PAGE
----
We next approached a large building, outside of which were racks of the striped pajama-like prisonersí uniforms. All were methodically sorted, jackets and pants, and hung apparently for future use. Nearby was a huge mound of this clothing that hadnít been sorted.
When we entered this empty building, it appeared to be a large shower room with the usual fixtures near the ceiling. It came as a shock when our guide explained that these fixtures were gas jets by which countless men, women and children met their deaths in the Nazi extermination program.
Our macabre tour progressed to two more large rooms which provided even greater shock because each was packed, literally floor-to-ceiling, with naked dead. Now it was easy to guess where and from whom the pile of unsorted clothing had come.
Everywhere the results of starvation and harsh treatment were obvious. All of the bodies were emaciated. Many had bloody indications as to how these prisoners had met their end. And even in this abattoir, vaunted German efficiency prevailed in that bodies were stacked alternately head-to-toe, seemingly to conserve space and to assure stability.
As I moved out of these rooms as quickly as our single-file permitted, I almost stepped on a human hand which had somehow become extruded into the narrow walkway.
It didnít seem possible that there were more horrors, but there were, for we had come to the actual crematoria at the end of the building. There were five ovens, or furnaces, each of which was in full use. This day, the cremation was being conducted by, we were told, captured Yugoslav and Russian soldiers supervised by a kapo (prisoner trustee).
We had seen hundreds of dead bodies, and were told many more were to be found elsewhere in the camp and in barracks. Apparently the cremation was continued as a means of removing the bodies, or, because at this early date, no other method had been decided upon.
We were informed that in the three months before the campís liberation, 10,000 people had been cremated at Dachau. Every soldier I talked to was glad to get out of these infernal quarters.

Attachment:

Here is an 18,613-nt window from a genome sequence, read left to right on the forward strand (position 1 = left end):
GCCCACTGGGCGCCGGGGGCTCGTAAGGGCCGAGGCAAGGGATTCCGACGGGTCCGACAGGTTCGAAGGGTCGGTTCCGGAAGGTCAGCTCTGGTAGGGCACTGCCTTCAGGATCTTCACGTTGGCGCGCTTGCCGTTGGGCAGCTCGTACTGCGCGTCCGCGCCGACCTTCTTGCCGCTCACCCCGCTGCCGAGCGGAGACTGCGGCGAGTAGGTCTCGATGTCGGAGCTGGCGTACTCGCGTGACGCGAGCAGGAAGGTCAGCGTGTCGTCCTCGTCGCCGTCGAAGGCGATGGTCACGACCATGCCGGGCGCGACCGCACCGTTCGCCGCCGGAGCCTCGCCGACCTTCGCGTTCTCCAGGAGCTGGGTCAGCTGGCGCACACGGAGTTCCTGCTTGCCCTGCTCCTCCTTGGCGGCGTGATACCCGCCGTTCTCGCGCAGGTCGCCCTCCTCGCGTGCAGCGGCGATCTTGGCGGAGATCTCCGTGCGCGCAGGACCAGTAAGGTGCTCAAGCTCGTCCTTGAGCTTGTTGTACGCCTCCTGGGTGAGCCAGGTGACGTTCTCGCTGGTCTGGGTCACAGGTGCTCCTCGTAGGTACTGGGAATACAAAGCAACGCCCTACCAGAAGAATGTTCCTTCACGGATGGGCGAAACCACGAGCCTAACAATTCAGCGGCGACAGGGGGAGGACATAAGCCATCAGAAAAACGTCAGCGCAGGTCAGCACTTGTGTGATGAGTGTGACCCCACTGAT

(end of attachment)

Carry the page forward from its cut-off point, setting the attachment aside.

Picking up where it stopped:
A far better sight awaited us outside where thousands of liberated souls were celebrating their new-found freedom and, in many cases, perhaps life itself. These people were assembled on the very ground where Nazi officers and guards once had held the dreaded appell, or roll call, which required prisoners to stand for hours in the bitter cold or under the relentless sun. The camp held an estimated 30,000 inmates at its liberation.
After our dismal walk-through of Dachau, I became convinced that higher authority had decreed Nazi inhumanity and atrocities never should fall into the rumor category so often rampant in military organizations; that soldiers must see these things for themselves.
It may have been our Supreme Commander, Dwight D. Eisenhower, who was responsible for our being at Dachau that May Day. As the camps were being overrun, I read in "Yank" a quote from Ike who said, "I hope every American newspaper will print the story of German bestiality in detail."
Surely the Herald-Tribune must have because its correspondent, Marguerite Higgins, on Sunday April 29 became the first news person at Dachau, which she entered with soldiers of the 45th Infantry Division.
Now, fifty-odd years later, and despite all that has been written about the infamous camps, there are those who today deny The Holocaust.
But not I... Not anyone who had seen Dachau.